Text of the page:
Starting a new business is often the most exciting, energizing and frustrating thing an entrepreneur can do. But if you were to get advice from 10 advisors on what needs to happen, you would get 10 uniquely different responses. So how does someone know where to begin?
While the starting place for each entrepreneur will be different, there are a few common misconceptions about how and where to begin the journey to building a new business:
I Can’t Start a New Business Without a Following
The most critical component of launching a new business is to establish your authority on the industry, technology or science of your new venture. The easiest way to do that is to begin writing to those who know you, sharing free advice about your subject matter.
Rather than building a website, simply start with a blog post. It is simpler to build, easier to maintain, and immediately creates engagement with those interested in your new business idea.
Small business owners often tell me, “I do not have a “following yet.” To which I normally reply, that’s right – so let’s go build one! All it takes is a blog site connected to a CRM (a tool to collect followers’ contact information – name, email, etc.).
Simply start writing, sharing what you know, giving away free information on your area of expertise, engaging with those who are interested, asking them to share with others who might find your information valuable, and before you know it, you’ve got a small tribe of prospective customers or clients for your new business.
Now you can engage these folks in the design of your product or service offering and your pricing strategy – and they will feel invested in you, your business and your success.
I Need to Have a Finished Product Before I Can Launch
If you want to guarantee the failure of your new business, just wait until you have your product or service offering “perfect” before you go to market. Here’s the big question: In whose eye is your new offering “perfect”? In many cases, it is in your eyes, not those of your target market or prospects.
It is always better to start your journey with a largely unfinished or unpolished product or service, and allow its early adopters to help you make improvements. This likely means that you will not have your pricing firmly set, your offering complete, or your services automated. That’s fine: now make room in your launch schedule for feedback, allowing those who know you well, or like the concept, to put their imprint on the final version.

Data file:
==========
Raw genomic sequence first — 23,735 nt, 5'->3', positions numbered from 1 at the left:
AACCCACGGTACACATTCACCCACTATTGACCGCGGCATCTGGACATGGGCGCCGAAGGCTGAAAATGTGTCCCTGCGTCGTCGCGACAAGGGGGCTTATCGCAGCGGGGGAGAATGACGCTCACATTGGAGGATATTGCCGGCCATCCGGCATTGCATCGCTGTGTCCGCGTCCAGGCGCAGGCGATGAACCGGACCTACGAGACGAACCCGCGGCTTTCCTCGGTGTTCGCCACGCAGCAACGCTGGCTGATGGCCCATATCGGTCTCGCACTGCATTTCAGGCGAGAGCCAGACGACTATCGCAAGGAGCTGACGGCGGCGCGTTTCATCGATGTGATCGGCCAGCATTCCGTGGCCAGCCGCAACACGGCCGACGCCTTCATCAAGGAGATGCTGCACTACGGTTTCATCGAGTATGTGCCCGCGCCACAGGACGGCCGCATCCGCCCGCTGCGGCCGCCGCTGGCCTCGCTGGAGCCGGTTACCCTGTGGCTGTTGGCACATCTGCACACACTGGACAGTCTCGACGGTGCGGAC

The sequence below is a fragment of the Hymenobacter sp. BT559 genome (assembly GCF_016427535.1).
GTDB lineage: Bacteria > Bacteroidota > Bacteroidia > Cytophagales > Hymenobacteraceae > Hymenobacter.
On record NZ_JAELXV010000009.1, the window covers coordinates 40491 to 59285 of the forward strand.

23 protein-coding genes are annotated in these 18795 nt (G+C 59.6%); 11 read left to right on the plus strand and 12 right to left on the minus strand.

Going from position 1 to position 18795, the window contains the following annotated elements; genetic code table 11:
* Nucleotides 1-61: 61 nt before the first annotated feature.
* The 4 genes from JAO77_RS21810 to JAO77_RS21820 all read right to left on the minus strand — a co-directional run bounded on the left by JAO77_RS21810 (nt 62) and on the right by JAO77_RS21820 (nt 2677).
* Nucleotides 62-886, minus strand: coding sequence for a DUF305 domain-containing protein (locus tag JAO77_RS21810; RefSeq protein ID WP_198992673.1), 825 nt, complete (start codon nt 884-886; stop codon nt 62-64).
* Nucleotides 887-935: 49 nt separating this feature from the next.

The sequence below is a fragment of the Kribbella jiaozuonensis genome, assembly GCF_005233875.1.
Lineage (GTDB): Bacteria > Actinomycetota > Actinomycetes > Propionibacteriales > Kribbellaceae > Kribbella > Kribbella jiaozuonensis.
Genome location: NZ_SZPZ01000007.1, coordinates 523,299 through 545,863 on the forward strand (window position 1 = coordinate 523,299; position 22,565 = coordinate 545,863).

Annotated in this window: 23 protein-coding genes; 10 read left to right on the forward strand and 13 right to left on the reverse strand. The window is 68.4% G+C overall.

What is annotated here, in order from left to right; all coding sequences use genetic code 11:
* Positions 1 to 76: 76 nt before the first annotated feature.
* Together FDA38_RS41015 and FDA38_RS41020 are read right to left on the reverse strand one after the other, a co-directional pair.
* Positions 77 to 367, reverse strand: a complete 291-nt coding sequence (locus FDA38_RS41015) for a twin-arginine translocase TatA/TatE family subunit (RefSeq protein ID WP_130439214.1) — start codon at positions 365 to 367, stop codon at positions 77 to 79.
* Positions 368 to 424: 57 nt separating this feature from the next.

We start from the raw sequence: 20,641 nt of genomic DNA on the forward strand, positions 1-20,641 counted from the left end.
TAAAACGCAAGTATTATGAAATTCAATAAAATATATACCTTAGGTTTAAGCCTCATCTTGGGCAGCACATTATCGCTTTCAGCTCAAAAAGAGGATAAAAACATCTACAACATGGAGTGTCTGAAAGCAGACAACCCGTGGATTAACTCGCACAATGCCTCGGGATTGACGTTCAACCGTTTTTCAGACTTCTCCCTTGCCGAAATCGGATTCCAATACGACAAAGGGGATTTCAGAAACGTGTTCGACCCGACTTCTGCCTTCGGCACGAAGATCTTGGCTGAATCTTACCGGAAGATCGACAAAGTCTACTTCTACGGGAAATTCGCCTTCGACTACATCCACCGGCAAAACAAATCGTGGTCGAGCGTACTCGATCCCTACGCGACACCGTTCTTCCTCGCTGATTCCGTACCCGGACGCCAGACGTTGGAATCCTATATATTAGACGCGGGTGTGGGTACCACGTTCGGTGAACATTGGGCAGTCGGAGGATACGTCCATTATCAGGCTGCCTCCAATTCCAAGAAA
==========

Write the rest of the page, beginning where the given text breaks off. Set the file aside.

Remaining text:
Nothing is more frustrating than spending time designing the product or service that you know your customer “needs” when it turns out to be not what they “want.” You won’t be successful selling them what you think they need, but you will be successful if you let them tell you what they want, and you incorporate that into your finished offering.
I Need to Design my Logo and Build my Website First
Many want-to-be business owners focus far too much on trying to design the perfect logo and building their initial website. The reality is that you don’t need either to get started.
Rather than spending time and money to create an online identity, take those resources and put them into landing early business. What you need is the experience of delivering your product or service to those willing to pay for it, and getting their feedback on what they like, what they would change, how they would suggest you improve it, and how they think you should market it to others like them.
This first customer experience is invaluable to the direction, focus and success of your newly formed business.
Start with these three thoughts in mind, and you’ll be on the path to new business start-up success. Have fun, and enjoy the ride. Let me know if you need help moving beyond these first few steps in the process.
You can contact Rich Allen, at www.tourdeprofit.com for more information.
Rich Allen helps create businesses with solid foundations, unique marketplace positions, reputable processes, high-performance team, and a visionary leader. Prior to becoming an advisor, Rich was VP HR with Texas Instruments then Division President/COO with Pella Corporation. Rich is a proud Rotarian and serves on several boards. He holds an MBS in International Business from the University of Texas and hosts a weekly radio show. His iOS App is titled “Ultimate Business Tune Up.”